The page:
• Vermont’s five existing vertically integrated medical cannabis licensees will gain first entry into the adult-use market in May 2022. They are: Phyto Care Vermont and Vermont Patients Alliance (Curaleaf owns both), Grassroots Vermont (New York-based iAnthus indicates in regulatory findings that it controls the asset) and Champlain Valley Dispensary/Southern Vermont Wellness (both with Vermont ownership).
  • The state will start issuing licenses to: small growers (1,000-square-foot canopy) and testing laboratories by May 1, 2022; larger cultivators by June 1, 2022; and processors and wholesalers by Aug. 1, 2022. Retail store licenses will be issued by Oct. 1, 2022.
  • Applicants will be allowed only one license in each category. Entities can put together their own vertical operation from stand-alone licenses.
  • Local jurisdictions must opt into allowing cannabis retailers or integrated licensees, via an annual or special meeting. Localities may also refer the question to voters. Vermont has its annual town meeting day on March 2, 2021, so that likely will be a key date in seeing how many municipalities officially opt in.
  • Retail sales would be subject to a 20% state tax (14% excise tax plus Vermont’s 6% sales tax) but no locally imposed tax.

Denver-based law firm Vicente Sederberg published a 38-page revenue and tax analysis and forecast that estimates annual adult-use sales of $247 million in Vermont by 2024.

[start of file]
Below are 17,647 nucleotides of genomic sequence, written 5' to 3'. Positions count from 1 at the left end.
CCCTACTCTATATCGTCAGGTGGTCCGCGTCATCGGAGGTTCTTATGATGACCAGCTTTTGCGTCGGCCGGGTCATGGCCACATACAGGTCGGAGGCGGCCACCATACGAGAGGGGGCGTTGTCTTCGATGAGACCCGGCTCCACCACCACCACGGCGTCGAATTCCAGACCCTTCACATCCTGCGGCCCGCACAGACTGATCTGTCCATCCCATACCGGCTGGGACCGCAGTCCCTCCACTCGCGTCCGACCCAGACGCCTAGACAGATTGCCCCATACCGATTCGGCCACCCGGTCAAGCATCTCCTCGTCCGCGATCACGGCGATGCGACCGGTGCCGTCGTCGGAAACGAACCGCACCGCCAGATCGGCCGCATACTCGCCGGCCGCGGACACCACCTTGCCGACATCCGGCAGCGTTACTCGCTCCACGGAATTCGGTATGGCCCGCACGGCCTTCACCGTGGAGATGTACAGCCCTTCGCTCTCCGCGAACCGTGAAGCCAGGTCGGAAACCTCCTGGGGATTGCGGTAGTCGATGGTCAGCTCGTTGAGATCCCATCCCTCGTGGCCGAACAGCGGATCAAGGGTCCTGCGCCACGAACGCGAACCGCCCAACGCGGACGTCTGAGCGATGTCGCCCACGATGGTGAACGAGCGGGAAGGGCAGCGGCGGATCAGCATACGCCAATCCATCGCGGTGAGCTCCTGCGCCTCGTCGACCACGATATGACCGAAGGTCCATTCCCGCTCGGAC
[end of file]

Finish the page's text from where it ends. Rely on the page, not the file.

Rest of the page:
The study, published in August before the final details of the bill were hammered out, was based on the program launching in 2021 with existing medical cannabis operators.

Andrew Livingston, Vicente Sederberg’s director of economics and research and the study’s author, said the sales projections are likely to be reached later, so it might be 2025 or 2026 before Vermont generates $250 million in sales a year.

St. Louis-based investment firm Stifel has a more bullish view, projecting in a recent report that the Vermont recreational market could generate retail sales of $800 million to $1 billion a year.

But that assumes all municipalities opt in, which isn’t expected to happen. Stifel also emphasizes that existing MMJ operators will have a “first-mover advantage.”

Vermont has a population of only 600,000. But Stifel notes that the state has 13 million visitors a year, thanks to its skiing, hiking and autumn colors.

Those visitors spend a cumulative $2.8 billion on lodging, food, goods and services.